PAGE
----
In 2014, I knocked on a South Dallas door to a house that was opened by a 96-year-old black lady. Her long white hair was neatly rolled with pink sponge rollers, which reminded me of my childhood. Her smile shone on me with the same intensity as the hot summer sun. Before I could speak, she invited me inside to enjoy the cool air. Unwilling to intrude, I stood in the doorway and explained my reason for knocking; I wanted to be the next judge of County Criminal Court #11. As I laid out my prior experience and goals upon being elected, her smile broadened. Although her voice was gentle, her words were strong, “I remember when my daddy use to pay poll tax. I still have the stickers. Now look here.” She eyed me up and down with a teary smile. “I’m definitely gonna vote for you, just promise me one thing; you WILL make a difference.”
A year later, I was sworn in as the presiding judge of County Criminal Court #11, a misdemeanor domestic violence court. Everything I have done since meeting my 96-year-old voter has been done with the purpose of making a difference. I never considered myself a stereotypical judge, merely calling the balls and strikes. Instead, I grounded myself on the African Proverb that a child who is not embraced by the village will burn it down to feel its warmth. Since my 2015 election, I have joined the village to have a positive impact on our most vulnerable: victims and defendants in the Criminal Justice System, a population that includes the homeless, indigent, mentally ill and our youth.
As a nontraditional jurist, I have leaned heavily on Restorative Justice and created programs such as Intercepted, which provides rehabilitation to offenders of Domestic Violence, and Pipeline to Possibilities- a program that educates high school students on the Criminal Justice System, thereby giving them the tools to avoid incarceration. I’ve used unconventional ways to encourage offenders to do the right thing through my Bring ‘Em Back program, which incentivizes convicted offenders to safely turn in their handguns. I have joined and served in organizations which aid the underserved such as the Lullaby House, an organization which provides housing for teen mothers and the Dallas Black Chamber of Commerce, an organization that provides support and resources for black-owned businesses.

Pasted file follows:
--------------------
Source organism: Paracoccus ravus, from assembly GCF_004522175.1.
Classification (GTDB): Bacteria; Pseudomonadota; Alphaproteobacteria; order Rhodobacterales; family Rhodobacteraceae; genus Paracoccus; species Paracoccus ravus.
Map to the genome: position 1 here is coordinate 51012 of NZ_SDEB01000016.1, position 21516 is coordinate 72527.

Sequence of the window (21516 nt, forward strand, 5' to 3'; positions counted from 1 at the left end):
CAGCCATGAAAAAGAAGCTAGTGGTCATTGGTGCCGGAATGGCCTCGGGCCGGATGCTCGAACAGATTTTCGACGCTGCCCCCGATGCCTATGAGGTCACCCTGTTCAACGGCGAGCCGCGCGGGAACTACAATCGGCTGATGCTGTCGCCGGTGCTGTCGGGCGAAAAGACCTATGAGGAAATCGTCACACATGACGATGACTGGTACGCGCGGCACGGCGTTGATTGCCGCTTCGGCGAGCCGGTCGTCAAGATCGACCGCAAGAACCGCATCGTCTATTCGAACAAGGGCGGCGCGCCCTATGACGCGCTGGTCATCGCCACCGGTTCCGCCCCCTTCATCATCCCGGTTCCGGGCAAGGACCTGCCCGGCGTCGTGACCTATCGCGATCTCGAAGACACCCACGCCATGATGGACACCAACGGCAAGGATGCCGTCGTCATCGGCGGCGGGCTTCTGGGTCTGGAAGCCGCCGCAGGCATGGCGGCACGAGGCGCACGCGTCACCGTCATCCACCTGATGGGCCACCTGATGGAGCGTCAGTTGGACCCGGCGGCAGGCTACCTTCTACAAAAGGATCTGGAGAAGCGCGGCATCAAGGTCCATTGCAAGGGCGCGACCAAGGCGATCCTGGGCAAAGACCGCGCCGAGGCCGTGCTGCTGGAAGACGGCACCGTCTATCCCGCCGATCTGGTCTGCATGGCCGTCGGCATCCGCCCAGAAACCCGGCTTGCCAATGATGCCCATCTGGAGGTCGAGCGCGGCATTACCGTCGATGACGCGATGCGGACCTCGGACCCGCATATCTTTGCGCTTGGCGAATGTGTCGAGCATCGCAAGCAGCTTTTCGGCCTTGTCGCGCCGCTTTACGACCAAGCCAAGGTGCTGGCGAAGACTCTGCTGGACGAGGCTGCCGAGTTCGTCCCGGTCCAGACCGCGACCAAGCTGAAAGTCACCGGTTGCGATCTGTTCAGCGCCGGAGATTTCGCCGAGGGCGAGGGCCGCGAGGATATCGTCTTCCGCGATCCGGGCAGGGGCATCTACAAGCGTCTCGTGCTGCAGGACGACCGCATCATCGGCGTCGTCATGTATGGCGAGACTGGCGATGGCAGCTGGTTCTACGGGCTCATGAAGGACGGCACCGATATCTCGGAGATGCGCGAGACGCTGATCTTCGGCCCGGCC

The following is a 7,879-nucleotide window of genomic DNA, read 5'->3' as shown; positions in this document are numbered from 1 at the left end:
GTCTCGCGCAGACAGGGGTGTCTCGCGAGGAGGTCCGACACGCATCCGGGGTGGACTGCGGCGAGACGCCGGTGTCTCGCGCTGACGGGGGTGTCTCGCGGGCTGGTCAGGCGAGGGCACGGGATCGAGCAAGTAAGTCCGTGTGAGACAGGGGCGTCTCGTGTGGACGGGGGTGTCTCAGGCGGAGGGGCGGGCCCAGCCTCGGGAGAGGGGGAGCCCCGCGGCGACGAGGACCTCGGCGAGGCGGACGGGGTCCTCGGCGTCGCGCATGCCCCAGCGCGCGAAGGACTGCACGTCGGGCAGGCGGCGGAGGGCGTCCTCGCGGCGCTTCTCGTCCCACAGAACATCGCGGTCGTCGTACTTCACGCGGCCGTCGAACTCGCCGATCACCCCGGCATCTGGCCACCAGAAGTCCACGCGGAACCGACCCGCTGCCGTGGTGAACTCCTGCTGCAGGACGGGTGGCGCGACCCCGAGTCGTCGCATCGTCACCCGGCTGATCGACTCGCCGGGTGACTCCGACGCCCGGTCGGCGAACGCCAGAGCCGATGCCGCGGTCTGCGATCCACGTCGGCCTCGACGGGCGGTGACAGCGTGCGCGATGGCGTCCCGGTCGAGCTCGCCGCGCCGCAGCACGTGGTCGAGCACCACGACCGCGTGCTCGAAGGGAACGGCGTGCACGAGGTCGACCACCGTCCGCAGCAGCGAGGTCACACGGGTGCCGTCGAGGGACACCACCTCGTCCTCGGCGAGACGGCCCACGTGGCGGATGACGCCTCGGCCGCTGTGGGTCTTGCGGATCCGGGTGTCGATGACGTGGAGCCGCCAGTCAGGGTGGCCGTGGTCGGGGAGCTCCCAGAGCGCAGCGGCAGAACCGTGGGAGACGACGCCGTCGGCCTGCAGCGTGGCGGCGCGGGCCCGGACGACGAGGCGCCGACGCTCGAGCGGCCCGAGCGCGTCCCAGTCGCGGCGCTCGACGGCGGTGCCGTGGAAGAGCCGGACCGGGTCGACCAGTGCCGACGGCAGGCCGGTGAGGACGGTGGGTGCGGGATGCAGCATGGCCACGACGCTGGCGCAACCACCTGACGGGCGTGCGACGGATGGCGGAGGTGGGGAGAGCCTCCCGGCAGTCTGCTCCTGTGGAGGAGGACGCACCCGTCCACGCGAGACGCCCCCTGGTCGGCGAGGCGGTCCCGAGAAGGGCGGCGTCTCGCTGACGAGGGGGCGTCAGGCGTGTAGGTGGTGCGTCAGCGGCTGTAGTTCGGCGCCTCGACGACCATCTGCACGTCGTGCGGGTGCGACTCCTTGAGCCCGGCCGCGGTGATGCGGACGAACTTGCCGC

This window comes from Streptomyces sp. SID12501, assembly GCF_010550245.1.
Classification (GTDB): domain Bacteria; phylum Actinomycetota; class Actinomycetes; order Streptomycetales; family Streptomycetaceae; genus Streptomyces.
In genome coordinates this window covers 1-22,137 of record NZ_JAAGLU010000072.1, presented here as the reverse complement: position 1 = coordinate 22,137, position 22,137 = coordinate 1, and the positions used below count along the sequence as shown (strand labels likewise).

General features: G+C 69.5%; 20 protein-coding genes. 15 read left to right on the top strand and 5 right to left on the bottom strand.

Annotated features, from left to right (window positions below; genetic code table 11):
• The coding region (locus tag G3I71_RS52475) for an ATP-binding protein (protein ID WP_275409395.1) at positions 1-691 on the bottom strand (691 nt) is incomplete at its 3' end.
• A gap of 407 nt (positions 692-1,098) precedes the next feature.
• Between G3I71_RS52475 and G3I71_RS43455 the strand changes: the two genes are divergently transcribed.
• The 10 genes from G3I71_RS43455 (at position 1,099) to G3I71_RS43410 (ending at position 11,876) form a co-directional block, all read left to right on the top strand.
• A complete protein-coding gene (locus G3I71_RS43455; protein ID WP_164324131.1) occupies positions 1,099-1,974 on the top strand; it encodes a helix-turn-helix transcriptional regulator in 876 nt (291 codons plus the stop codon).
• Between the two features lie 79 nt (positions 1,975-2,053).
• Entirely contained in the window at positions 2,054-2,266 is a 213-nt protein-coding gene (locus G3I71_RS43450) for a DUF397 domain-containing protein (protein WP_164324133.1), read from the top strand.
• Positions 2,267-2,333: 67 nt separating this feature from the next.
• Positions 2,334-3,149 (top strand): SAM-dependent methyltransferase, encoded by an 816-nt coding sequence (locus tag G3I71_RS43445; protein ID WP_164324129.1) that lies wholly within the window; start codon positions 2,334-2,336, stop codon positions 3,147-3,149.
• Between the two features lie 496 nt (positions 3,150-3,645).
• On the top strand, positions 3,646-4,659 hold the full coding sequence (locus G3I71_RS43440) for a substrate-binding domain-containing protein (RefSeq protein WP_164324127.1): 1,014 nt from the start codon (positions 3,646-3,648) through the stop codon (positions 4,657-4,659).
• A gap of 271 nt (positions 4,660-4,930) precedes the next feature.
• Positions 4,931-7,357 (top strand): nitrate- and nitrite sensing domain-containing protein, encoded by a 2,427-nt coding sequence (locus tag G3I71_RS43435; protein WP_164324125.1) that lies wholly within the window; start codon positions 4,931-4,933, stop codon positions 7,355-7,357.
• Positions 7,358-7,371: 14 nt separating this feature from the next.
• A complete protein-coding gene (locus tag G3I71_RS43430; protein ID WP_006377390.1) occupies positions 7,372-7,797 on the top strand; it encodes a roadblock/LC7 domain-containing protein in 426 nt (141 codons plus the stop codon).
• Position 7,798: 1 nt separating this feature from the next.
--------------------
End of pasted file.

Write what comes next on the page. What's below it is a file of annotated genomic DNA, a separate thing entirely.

Although COVID-19 closed the doors on many familiar ways of doing business, it opened an opportunity for me to revolutionize the courtroom through ground-breaking technology. In late 2019, I established a virtual system for the Dallas County Criminal Courts which granted incarcerated offenders virtual access to the courtroom despite the Shelter in Place order. Through our new Court Call platform, all parties to a criminal case can proceed virtually without posing a risk of COVID to any party. This in turn has resulted in justice not being delayed due to the pandemic.
As you can see, throughout my last two terms, I have kept my promise to my 96-year-old voter, but also Dallas County as a whole. This year I am up for reelection and hope to continue my journey. Please help me continue my progress by donating to my 2022 campaign. You can donate by clicking here. Thank you for your support. It truly takes a village to CLOSE THE DOORS ON DOMESTIC VIOLENCE.